The Sea Eagle 380X is a dream come true. I haven’t tried the rest of the Sea Eagle line, but I can tell you why I’ll never part with it. When I moved out of the desert in Texas to Austin, I became addicted to kayaking. I bought a ladder rack for my truck and stuck my cheap Sun Dolphin on it taking it everywhere I went. Every chance I had to go to Colorado Bend, I’d whitewater it down the Colorado for a while. Loved it! Not too long after, I met my wife, and we traded in my single cab for an SUV (I know! In Austin traffic?!?!?) But no luggage rack, no ladder rack, and no room in my house to place it. For such a “cheap” budget vessel, it was certainly cumbersome. Forced to let it go… women. Here’s the thing; I had never heard of an inflatable kayak before and when I first heard about it, I laughed and thought, “I’ll just blow up an inner tube.”Visit The Sea Eagle 380x Official Product Page
The Sea Eagle 380X is incredibly sturdy and after several instances of bottoming out on the rocks, there isn’t even so much as a scratch on this thing. It is sturdy enough to stand up in while on the water, which is more than I can say for many kayaks, as I am 6’4” and well over 200 pounds.
On lakes and in the sea, the 380X is stable. Gentle waves don’t seem to affect it much and the sensation when climbing over waves head-on is so fun. In milder rivers, Class I and II streams at best, the 380X can definitely hold its own with some of its more expensive shelled counterparts. With easily 120 pounds of gear, all 200+ of me, and my itty bitty wife, we are unable to capsize if we tried. That is quality. The fact of the matter is that inflatable boats are far superior for gentle water than the shelled equivalent as inflatables are much easier to traverse with a paddle, especially with the removable side skeg.
This is what the boat is made for; Class III Class IV whitewater. It outperforms anything remotely close to its price-point and handles a wave or dip better than any hard-shelled I’ve ever been on. As stable as you can possibly imagine and can’t roll over. Depending on where whitewater, this may be the most important feature. We were caught under a waterfall but the boat didn’t even budge. Dependable!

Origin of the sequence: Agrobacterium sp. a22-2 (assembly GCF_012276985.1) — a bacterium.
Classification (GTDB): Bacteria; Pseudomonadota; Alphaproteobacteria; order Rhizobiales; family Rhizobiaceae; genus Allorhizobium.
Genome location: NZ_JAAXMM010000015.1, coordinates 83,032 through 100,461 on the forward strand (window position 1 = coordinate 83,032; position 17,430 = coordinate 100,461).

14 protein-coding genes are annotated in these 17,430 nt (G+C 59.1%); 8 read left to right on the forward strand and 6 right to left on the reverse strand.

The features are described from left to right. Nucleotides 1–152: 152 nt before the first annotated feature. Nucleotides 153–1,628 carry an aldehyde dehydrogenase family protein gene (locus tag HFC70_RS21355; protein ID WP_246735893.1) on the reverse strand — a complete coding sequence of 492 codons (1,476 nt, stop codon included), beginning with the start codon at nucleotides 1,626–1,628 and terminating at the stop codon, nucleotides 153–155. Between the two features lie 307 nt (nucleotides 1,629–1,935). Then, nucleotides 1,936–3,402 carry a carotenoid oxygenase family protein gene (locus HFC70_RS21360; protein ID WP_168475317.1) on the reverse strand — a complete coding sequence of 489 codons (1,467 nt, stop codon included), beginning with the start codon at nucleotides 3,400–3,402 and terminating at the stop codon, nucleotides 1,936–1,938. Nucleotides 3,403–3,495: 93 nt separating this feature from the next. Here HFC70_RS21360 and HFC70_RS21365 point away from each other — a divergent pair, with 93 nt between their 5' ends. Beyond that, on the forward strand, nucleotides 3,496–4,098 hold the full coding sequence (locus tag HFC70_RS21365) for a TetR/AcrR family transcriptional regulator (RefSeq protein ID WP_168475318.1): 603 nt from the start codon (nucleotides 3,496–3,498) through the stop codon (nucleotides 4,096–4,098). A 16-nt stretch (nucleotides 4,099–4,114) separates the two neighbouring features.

As with any kayak, the speed and handling is all effected with the amount of cargo contained within the boat. You can’t expect to pull of zero degree turns down a class III rapid with a boat full of people; not going to happen. But what you CAN do is make a surprisingly sold and evasive maneuver for avoiding rocks and branches and whatnot.
I wasn’t crazy about the pump. I luckily had a compressor a nozzle that fit the inflation valve on the 380x so this wasn’t a deal-breaker for me. Additionally there is a three year warranty from the manufacturer. There are plenty of manufacturers that stand by their work forever with a lifetime warranty. Seeing as this is essentially a glorified balloon, a three year warranty feels appropriate. Nothing has really begun to show any signs of wear as of yet and I’ve had it since 2009.
What’s in the package? Inside are two TBS “tallback” seats, Two 8” AB40 paddles, the flight bag, and both the electric and foot pumps for inflating the inflated.
Many of my friends have gotten one at my recommendation and replaced their main boat with this. It does its job too well and is too convenient to be overlooked but when I actually saw the Sea Eagle for the first time, I wasn’t sure what to think of an inflatable kayak. But the Sea Eagle 380X is the Mercedes Benz of kayaks. Coming in at twelve and a half feet long, It seats up to three people and can hold over 750 pounds of cargo. Most other conventional kayaks can do this too, but how many of those can be rolled up into a convenient duffle bag when you finish using it. Not many, I would imagine.
A List Of The Best Inflatable Kayak – www.kayakerguide.com/best-inflatable-kayak
Andrew is a seasoned kayaker with 15 years of experience under his belt. He began kayaking as a way to reduce work stress but quickly became an avid kayak fisher and lure expert. He currently enjoys both lake and ocean kayaking and loves to write and share his experiences.